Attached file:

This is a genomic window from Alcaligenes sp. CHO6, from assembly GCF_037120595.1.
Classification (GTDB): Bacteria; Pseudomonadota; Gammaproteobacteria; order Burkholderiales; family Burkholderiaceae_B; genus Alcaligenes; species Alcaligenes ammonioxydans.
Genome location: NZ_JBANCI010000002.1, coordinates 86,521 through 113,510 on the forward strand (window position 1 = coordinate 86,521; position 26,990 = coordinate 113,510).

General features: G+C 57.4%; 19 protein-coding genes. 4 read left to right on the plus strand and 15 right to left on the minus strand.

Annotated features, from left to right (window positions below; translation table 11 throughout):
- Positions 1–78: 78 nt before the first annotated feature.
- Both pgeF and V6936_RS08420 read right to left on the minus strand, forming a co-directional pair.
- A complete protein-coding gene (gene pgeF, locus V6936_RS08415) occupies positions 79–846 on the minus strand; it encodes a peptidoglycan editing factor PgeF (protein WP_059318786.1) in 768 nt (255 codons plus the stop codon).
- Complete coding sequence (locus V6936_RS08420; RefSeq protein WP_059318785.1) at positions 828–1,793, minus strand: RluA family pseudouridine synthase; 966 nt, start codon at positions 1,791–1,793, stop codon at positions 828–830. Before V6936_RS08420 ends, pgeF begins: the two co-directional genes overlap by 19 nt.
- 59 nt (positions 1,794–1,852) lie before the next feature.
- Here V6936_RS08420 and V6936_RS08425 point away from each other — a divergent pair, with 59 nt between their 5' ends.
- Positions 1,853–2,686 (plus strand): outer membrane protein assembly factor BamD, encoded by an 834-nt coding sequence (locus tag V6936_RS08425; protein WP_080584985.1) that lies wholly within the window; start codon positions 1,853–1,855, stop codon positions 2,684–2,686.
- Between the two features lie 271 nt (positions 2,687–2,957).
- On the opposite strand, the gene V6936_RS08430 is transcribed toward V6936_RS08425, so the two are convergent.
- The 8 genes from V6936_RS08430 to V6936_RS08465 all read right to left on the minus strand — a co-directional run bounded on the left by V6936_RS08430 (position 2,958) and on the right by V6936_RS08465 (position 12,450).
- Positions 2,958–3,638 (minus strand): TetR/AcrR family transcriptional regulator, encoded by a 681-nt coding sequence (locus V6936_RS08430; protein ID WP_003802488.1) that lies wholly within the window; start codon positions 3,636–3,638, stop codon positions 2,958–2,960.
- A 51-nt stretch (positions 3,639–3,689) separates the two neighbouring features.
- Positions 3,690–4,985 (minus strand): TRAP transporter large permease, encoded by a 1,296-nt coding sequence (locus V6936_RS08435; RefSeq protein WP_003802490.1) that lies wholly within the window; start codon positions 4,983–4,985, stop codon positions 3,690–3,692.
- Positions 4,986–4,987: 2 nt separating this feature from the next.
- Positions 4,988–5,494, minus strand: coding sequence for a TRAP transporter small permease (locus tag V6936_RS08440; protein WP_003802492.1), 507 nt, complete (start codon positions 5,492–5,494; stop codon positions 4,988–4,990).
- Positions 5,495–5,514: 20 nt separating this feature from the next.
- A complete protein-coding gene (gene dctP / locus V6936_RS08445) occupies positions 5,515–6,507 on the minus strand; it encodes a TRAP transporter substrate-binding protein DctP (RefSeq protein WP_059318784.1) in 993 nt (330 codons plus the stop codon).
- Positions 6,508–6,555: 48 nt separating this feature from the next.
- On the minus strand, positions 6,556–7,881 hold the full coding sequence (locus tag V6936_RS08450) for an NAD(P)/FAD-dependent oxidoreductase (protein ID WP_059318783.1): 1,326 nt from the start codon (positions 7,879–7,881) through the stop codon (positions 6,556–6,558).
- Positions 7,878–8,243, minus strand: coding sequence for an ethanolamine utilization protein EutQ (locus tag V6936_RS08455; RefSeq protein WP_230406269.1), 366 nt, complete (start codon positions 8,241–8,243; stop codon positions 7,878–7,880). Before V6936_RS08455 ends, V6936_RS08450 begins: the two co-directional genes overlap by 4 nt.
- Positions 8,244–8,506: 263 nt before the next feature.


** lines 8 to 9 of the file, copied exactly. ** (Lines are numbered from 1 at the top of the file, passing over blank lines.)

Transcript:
- A complete protein-coding gene (gene pgeF, locus V6936_RS08415) occupies positions 79–846 on the minus strand; it encodes a peptidoglycan editing factor PgeF (protein WP_059318786.1) in 768 nt (255 codons plus the stop codon).
- Complete coding sequence (locus V6936_RS08420; RefSeq protein WP_059318785.1) at positions 828–1,793, minus strand: RluA family pseudouridine synthase; 966 nt, start codon at positions 1,791–1,793, stop codon at positions 828–830. Before V6936_RS08420 ends, pgeF begins: the two co-directional genes overlap by 19 nt.